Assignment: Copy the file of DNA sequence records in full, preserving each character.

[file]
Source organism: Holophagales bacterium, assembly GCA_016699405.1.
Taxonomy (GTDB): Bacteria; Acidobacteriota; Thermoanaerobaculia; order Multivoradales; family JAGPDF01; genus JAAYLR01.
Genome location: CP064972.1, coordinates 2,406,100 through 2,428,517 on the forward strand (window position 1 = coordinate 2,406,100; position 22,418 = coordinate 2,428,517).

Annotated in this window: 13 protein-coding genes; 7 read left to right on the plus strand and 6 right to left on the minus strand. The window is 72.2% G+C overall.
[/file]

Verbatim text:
Source organism: Holophagales bacterium, assembly GCA_016699405.1.
Taxonomy (GTDB): Bacteria; Acidobacteriota; Thermoanaerobaculia; order Multivoradales; family JAGPDF01; genus JAAYLR01.
Genome location: CP064972.1, coordinates 2,406,100 through 2,428,517 on the forward strand (window position 1 = coordinate 2,406,100; position 22,418 = coordinate 2,428,517).

Annotated in this window: 13 protein-coding genes; 7 read left to right on the plus strand and 6 right to left on the minus strand. The window is 72.2% G+C overall.